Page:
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conservation

Science

A juice company dumped orange peels in a national park. Here's what it looks like now.

12,000 tons of food waste and 21 years later, this forest looks totally different.

This article originally appeared on 08.23.17


In 1997, ecologists Daniel Janzen and Winnie Hallwachs approached an orange juice company in Costa Rica with an off-the-wall idea.

In exchange for donating a portion of unspoiled, forested land to the Área de Conservación Guanacaste — a nature preserve in the country's northwest — the park would allow the company to dump its discarded orange peels and pulp, free of charge, in a heavily grazed, largely deforested area nearby.

One year later, one thousand trucks poured into the national park, offloading over 12,000 metric tons of sticky, mealy, orange compost onto the worn-out plot.

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Science

David Attenborough's remarks after receiving lifetime Champion of the Earth award are a must-watch

Sir David Attenborough says we must see ourselves as citizens of one planet in order to solve our problems.

David Attenborough is an international treasure.

There are few absolutes in this world, but here's one of them: Sir David Attenborough is a priceless human treasure and anyone who disagrees is tragically wrong.

The 95-year-old broadcaster, writer and environmentalist has been educating and entertaining us by producing and narrating documentaries for decades, his soothing voice and gentlemanly British accent creating conservation champions the world over. David Attenborough loves the natural world and he makes others love it too by sharing its wonders and its beauty, in addition to its vulnerabilities due to human activity. His passion makes it nearly impossible to walk away from an Attenborough documentary without a deep desire to do something to protect our planet.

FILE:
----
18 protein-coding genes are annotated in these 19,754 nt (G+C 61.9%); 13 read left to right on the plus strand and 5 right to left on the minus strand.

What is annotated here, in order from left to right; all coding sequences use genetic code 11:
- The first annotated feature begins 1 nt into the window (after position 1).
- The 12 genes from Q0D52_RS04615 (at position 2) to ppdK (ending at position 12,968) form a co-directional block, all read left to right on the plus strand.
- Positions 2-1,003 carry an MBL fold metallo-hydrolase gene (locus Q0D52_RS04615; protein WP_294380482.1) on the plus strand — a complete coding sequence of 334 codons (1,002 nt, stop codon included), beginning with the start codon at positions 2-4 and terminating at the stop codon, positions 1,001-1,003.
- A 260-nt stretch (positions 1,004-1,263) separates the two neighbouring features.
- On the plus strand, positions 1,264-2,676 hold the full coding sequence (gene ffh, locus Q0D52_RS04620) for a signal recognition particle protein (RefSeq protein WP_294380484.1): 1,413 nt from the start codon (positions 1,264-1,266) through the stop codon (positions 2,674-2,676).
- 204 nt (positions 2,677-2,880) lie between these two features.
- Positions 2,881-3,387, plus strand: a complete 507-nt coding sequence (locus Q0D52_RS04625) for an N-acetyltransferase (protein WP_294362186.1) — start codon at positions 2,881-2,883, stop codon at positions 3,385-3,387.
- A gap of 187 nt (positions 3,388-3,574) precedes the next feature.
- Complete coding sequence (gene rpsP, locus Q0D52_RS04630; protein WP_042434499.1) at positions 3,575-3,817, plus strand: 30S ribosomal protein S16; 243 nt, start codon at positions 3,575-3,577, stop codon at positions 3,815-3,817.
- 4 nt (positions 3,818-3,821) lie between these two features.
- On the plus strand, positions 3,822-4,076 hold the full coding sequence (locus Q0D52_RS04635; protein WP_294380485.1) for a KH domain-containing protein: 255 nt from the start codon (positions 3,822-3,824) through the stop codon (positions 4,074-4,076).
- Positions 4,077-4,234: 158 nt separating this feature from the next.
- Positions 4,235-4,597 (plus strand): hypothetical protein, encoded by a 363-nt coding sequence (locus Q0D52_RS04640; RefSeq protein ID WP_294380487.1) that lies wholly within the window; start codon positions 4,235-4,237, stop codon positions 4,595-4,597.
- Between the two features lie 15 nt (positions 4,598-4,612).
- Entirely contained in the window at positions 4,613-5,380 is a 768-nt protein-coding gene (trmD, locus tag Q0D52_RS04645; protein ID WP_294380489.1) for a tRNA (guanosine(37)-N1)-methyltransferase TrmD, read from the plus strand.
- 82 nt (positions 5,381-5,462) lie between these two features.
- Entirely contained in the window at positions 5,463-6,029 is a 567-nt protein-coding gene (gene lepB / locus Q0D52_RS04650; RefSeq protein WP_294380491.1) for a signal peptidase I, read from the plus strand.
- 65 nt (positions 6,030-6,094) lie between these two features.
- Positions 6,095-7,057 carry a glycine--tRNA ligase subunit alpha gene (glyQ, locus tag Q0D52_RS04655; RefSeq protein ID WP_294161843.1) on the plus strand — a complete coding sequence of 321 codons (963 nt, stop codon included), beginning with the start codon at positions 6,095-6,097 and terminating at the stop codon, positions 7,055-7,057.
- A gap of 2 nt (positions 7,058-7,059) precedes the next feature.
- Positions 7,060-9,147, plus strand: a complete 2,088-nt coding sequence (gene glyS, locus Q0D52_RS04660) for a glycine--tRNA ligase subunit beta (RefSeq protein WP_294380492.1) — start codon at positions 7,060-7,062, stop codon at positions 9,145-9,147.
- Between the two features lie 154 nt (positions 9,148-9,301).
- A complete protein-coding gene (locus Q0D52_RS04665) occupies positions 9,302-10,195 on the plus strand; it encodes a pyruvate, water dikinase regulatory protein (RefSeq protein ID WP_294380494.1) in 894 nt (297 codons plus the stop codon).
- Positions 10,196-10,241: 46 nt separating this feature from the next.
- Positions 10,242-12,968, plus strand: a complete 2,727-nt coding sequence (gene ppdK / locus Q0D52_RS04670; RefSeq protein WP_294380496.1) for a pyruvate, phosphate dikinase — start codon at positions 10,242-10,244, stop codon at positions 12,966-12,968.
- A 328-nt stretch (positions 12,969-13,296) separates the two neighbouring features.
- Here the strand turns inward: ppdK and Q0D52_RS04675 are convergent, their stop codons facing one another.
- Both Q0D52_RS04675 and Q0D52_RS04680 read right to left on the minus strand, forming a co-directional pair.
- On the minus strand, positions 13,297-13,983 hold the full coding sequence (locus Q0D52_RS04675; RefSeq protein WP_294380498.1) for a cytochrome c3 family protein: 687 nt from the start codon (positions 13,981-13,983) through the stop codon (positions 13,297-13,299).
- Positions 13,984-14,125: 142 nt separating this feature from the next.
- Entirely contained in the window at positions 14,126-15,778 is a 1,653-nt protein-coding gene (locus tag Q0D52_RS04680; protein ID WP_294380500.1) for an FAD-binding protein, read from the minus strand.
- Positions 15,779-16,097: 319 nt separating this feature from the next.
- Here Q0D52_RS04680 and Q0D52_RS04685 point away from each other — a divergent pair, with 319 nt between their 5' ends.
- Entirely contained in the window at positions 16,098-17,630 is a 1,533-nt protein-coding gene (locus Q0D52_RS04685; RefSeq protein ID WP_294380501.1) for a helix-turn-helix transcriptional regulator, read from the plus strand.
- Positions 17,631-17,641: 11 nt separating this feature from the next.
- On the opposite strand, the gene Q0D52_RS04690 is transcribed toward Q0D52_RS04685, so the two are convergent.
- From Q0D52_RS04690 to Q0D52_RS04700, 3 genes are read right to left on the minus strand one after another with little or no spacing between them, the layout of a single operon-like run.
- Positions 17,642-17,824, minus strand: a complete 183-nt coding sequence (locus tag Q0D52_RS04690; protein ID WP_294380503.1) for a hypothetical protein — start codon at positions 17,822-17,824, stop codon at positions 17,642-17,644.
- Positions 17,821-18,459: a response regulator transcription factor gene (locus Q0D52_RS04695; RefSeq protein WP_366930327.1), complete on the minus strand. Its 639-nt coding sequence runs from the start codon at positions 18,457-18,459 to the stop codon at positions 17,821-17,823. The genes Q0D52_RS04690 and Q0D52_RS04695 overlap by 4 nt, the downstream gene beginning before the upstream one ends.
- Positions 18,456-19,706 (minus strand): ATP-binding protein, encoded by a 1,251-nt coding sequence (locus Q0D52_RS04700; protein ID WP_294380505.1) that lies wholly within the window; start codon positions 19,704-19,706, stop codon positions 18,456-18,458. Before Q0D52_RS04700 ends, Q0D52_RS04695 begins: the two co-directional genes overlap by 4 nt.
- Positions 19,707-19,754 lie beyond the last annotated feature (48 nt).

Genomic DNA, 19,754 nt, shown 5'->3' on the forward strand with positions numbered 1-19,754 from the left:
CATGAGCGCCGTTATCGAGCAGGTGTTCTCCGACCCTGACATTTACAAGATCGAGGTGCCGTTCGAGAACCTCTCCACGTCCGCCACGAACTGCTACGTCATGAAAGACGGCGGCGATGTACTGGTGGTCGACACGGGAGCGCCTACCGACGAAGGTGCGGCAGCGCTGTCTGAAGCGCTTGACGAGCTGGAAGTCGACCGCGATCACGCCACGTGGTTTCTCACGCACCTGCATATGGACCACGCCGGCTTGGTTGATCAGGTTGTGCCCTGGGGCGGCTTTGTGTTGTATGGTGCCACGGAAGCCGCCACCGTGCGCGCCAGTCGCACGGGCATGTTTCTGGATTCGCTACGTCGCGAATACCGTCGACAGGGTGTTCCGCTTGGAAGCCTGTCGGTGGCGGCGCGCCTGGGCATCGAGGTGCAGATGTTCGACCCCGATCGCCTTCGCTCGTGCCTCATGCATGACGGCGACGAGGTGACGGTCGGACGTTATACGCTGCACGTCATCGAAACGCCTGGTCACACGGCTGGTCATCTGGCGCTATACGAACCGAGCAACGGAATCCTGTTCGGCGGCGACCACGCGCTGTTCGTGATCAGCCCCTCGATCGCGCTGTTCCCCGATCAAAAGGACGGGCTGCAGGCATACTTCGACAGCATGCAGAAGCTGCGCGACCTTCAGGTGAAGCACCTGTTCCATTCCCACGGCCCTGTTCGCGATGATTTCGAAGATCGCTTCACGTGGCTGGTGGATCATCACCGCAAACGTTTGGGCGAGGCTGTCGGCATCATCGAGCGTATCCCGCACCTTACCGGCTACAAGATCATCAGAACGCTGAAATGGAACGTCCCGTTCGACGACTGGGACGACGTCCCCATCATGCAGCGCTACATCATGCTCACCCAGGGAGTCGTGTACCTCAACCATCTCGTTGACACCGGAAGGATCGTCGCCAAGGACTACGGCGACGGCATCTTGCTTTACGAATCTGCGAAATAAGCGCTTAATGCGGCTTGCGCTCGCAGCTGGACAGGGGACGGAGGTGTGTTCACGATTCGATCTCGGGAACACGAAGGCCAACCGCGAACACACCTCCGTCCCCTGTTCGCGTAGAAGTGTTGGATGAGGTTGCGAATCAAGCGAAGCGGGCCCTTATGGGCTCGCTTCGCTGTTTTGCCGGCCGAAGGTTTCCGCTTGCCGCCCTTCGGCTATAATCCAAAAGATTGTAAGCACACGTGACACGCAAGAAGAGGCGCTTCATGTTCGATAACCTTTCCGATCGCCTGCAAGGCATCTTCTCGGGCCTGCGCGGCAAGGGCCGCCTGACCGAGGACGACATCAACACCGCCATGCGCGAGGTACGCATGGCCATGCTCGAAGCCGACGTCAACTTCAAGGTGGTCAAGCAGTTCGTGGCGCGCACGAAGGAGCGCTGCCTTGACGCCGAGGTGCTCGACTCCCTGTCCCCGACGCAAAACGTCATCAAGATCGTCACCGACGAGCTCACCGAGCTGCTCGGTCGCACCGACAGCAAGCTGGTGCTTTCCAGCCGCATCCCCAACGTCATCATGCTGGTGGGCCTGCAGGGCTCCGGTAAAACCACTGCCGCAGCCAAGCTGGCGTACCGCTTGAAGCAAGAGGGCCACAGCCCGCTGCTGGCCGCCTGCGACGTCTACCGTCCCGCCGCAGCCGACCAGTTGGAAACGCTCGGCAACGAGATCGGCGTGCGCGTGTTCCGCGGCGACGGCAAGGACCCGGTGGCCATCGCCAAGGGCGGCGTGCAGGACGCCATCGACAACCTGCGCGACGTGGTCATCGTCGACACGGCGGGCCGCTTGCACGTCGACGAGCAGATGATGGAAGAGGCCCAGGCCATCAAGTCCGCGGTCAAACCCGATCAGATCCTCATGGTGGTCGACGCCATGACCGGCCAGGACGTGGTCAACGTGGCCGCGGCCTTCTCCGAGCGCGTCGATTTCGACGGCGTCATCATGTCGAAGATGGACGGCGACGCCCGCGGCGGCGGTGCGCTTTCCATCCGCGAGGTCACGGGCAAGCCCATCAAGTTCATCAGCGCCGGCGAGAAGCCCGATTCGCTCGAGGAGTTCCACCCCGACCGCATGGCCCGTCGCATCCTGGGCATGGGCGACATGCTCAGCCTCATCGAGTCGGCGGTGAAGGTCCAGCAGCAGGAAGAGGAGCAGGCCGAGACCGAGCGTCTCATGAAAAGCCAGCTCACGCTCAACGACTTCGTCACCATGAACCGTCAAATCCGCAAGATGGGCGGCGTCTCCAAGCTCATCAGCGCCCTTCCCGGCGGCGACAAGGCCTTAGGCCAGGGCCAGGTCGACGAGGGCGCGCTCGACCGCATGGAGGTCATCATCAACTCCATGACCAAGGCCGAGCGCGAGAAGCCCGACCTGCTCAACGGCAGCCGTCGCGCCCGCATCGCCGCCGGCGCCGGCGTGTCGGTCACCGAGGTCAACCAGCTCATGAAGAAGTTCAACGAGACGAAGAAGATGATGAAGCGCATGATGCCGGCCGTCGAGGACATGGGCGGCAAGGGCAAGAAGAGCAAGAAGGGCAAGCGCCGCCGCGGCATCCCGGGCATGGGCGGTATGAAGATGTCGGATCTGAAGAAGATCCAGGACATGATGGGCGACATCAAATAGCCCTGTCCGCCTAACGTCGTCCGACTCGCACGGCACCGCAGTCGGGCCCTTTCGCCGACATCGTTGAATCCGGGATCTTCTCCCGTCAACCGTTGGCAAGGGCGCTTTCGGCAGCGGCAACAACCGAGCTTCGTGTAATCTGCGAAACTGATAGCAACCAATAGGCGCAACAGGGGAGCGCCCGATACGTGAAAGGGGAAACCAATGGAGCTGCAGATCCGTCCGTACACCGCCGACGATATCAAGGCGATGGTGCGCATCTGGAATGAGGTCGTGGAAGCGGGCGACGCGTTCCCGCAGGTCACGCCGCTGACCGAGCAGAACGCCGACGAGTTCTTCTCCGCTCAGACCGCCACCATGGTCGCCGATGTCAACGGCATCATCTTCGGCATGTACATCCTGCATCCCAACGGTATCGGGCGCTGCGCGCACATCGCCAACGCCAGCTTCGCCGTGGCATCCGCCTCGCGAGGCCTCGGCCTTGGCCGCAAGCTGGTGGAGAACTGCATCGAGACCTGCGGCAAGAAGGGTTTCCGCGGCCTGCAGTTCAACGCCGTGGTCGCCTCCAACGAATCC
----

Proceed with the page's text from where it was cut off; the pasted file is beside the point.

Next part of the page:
His long life of passionate dedication to conservation is why the UN Environment Programme (UNEP) has honored Attenborough with the prestigious Champions of the Earth Lifetime Achievement award. Having co-created well over 100 documentaries in his life, including recent groundbreaking series such as "Planet Earth," Attenborough has continued his illustrious career well into his 90s. And as the world has careened toward the damaging impacts of climate change, he hasn't let up in his push for humanity to alter our path before too much of that damage becomes irreversible.

“Sir David Attenborough has devoted his life to documenting the love story between humans and nature, and broadcasting it to the world,” said UNEP Executive Director Inger Andersen.

“If we stand a chance of averting climate and biodiversity breakdowns and cleaning up polluted ecosystems, it’s because millions of us fell in love with the planet that he showed us on television.”

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Photo by geoff trodd on Unsplash

Manatees, aka "sea cows," are starving to death in Florida so officials are staging an intervention.

Manatees are one of Earth's more oddly beloved creatures. They're cute in a "so ugly they're cute" kind of way, and their bulbous, slowly meandering bodies have earned them the nickname "sea cows." They are a migratory species, and in the U.S. they congregate mainly in the waters of Florida.

Sadly, manatees are also dying at an alarming rate after only being taken off the endangered species list in 2017. During the first nine months of 2021, nearly 10% of Florida's manatee population died—more than double the five-year average. Many of those deaths were due to water quality issues impacting the growth of seagrass, one of the manatee's primary food sources.

Boat strikes, habitat loss and toxic algae blooms also threaten the species, but far too many are dying of simple starvation. According to WUSF, at least 58% of the seagrass in the northern Indian River Lagoon has been lost since 2009, and at least 96% of the Banana River's seagrass is gone. Both river habitats have long served as winter homes for manatees.

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Images from the Australia Zoo and Robert Irwin.

Steve Irwin was just one of those too-good-for-this-world celebrities. For me, he’s right up there with David Bowie, Dolly Parton and Betty White. Though his methods were unconventional, Irwin found his own wild way of bringing the natural world to the masses, with unbridled passion and enthusiasm.

As he wrestled with dangerous beasts, we got up close and personal with some of Mother Earth’s most misunderstood, learning that there’s so much more to love than fear. His moniker might have been The Crocodile Hunter, but he was definitely more of a wildlife warrior.

Steve’s son Robert Irwin recently posted a video to his Instagram, and man, is this kid not only the spitting image of his father, he also honors Steve’s legacy of providing wildlife education and promoting conservation … all while nearly being eaten by a giant reptile. Proving that boldness never really goes out of style.

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